Posts Tagged ‘new baby’

Dad’s health is important for his future baby

Tuesday, June 12th, 2018

International Men’s Health Week is June 11-17. Celebrate it by encouraging the men in your life to take steps to improve their preconception health. Yes, men’s health before pregnancy is important too.

Being healthy is beneficial to a man and his future family. Dad’s health before pregnancy is very important. Here are a few things men can do if they are thinking about having a baby in the future:

  • Get an annual medical checkup. During this wellness visit, his health care provider checks for him for health conditions, like high blood pressure and certain infections. Men can discuss their family health history and find out about medical problems that run in families. Certain medical problems may affect his future baby.
  • Avoid harmful substances in the workplace and at home. Men’s sperm may be affected when exposed to certain substances, like mercury, lead and pesticides. If your partner is exposed to substances like these at work, ask him to change his clothes before going home. This can help protect you from these substances before and during pregnancy.
  • Get to a healthy weight. Being overweight increases the chances of health problems, like diabetes, high blood pressure and possibly some cancers. In addition, obesity is associated with male infertility. Men can get to a healthy weight by eating healthy foods and being active every day.
  • Stop smoking, using harmful drugs and drinking too much alcohol. All these behaviors can negatively affect men’s fertility. And they can affect you and your baby, too. For example, a pregnant woman who is exposed to secondhand smoke has a higher chance of having a baby with low birthweight than women not exposed. The smoke from cigarettes also increases health problems in babies, like ear infections, respiratory problems and sudden infant death syndrome (also called SIDS).
  • Prevent sexually transmitted infections (also called STIs). An STI is an infection you can get from having unprotected sex or intimate physical contact with someone who is infected. STIs can be harmful to pregnant women and their babies and cause problems like premature birth, birth defects, miscarriage and stillbirth. Ask your partner to get tested for STIs.

For more information about a man’s wellness checkup and preconception health, visit:

Becoming a brand new dad

Friday, June 18th, 2010

first-fathers-day1Today’s guest post is from a friend and colleague in our IT department who just became a dad last month.  Happy Father’s Day!

So, fatherhood…

I’d certainly been told what to expect, of course, from sources far and wide.  I’d come to the conclusion that anyone who ever said they were ready to become parents for the first time was, frankly, full of it, and that a state of mild panic was perfectly appropriate.  So for a span of about six months I proceeded to quietly panic.  Painting the nursery with a faint sense of dread.  Buying a crib set while chewing off my fingernails.  It all came down to maintaining a calm exterior while my insides were slowly spinning down into themselves like a sink with a slow drain.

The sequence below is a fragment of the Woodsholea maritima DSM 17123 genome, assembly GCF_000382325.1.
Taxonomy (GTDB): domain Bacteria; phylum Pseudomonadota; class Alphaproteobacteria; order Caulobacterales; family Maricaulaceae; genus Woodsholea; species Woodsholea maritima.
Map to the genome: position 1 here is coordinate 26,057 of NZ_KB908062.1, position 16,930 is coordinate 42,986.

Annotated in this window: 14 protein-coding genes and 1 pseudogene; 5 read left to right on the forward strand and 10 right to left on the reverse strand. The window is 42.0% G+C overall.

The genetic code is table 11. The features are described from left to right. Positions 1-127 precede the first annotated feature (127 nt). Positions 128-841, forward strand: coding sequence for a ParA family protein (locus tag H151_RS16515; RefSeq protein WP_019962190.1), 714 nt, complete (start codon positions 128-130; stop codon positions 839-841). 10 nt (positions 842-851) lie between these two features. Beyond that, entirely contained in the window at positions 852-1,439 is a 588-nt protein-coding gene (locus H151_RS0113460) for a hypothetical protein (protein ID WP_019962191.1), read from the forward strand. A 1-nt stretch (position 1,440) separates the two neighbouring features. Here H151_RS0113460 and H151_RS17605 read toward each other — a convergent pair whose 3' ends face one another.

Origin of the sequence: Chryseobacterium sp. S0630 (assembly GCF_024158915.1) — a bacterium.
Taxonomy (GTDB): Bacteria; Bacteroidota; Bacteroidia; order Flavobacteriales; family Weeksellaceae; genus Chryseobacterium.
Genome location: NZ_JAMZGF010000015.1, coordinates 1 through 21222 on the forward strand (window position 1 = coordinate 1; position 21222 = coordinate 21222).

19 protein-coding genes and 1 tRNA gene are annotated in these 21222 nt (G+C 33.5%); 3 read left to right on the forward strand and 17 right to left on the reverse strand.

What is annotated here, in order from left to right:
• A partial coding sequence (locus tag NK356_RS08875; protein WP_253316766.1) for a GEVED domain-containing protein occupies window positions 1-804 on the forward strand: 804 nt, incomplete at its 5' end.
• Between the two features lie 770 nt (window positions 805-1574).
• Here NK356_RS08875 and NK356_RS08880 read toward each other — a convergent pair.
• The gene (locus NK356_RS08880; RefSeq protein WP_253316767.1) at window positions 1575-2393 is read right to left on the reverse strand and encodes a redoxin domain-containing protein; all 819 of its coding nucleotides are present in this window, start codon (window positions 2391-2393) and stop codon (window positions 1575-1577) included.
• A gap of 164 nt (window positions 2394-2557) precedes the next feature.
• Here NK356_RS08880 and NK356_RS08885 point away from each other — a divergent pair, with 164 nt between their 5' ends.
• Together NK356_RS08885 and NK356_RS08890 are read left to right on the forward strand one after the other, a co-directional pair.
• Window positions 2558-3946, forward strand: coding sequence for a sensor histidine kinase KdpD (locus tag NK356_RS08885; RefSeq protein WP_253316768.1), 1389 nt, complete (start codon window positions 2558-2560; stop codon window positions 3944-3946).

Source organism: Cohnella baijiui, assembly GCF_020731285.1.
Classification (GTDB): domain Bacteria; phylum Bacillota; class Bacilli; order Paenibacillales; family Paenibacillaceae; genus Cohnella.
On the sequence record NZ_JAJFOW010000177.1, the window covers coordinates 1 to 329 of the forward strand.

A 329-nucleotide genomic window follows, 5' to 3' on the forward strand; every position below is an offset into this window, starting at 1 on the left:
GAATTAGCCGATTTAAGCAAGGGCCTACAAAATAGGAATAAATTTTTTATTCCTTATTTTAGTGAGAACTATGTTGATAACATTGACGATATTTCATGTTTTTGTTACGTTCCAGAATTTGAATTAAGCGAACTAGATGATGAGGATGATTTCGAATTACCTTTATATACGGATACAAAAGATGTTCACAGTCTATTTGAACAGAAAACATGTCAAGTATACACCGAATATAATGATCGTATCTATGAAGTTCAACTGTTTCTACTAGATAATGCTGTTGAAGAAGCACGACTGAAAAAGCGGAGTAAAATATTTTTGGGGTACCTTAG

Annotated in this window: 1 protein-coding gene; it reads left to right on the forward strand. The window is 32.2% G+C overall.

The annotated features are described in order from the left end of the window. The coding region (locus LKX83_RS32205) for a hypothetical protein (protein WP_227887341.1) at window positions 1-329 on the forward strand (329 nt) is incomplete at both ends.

All of this lasted right up until it was, for a lack of a better term, go time.

I have to admit that working for March of Dimes was a blessing and a bit unnerving at the same time.  My wife was in a higher risk category for complications during pregnancy due to a thyroid condition and the fact that she had gone through IVF in order to conceive.  I knew all about vitamins, folic acid, proper prenatal checkups, all of these things that form so much of our core message, but I also knew full well everything that could go wrong.

I’m a worrier by nature.  As we went to our regular checkups everything was fine, which helped a little.  My wife was of course taking everything in stride, as she usually does.  I found new worries to dwell on as the medical situation looked better and better – was I going to be a good father?  How are we going to pay for college when credit hours will be six million dollars each by 2030?  Is she going to have to come home on weekends to reset my trans-dimensional flux conditioner so it stops blinking “12:00” all the time?!

But the months passed and I actually found myself growing calmer and more focused on the things that needed to be done.  I picked up the necessary supplies, we made all our arrangements to have my family fly in around the due date, got the nursery prepped and ready.  And we made it to the due date without any problems.

And then she was here, and wow.  I’m not going to bother with all the clichés about the beauty of birth and all that, because I’m squeamish when it comes to blood.  But once they had checked her out and everything looked good, I had a moment of real relief.  We’d made it this far, and we had a healthy, screaming 7 pound 11 ounce daughter. 

Since that point, it has been a little strange getting used to the overall mechanics of fatherhood.  Diapers seem to be solely my department.  She is endlessly fascinated by her own feet.  Well let’s be fair, I find her feet pretty fascinating too.  Learning how to properly feed has been interesting, and I’m not sure my Led Zeppelin shirt will ever be the same again.  I’ve also learned that that first cry is practically an air-raid siren telling you that you need to get that bottle warming, and get it warming NOW.  Otherwise those cries will escalate to the point where her legs are shaking and she sounds like an upset donkey.  And heaven help you if THAT happens.

But when I hold her, all of the little worries just go away.  She makes funny faces, she grabs my beard, squeezes a finger and it’s all worthwhile.  Snuggle time has become the best part of my day, and I expect it will be for a very, very long time.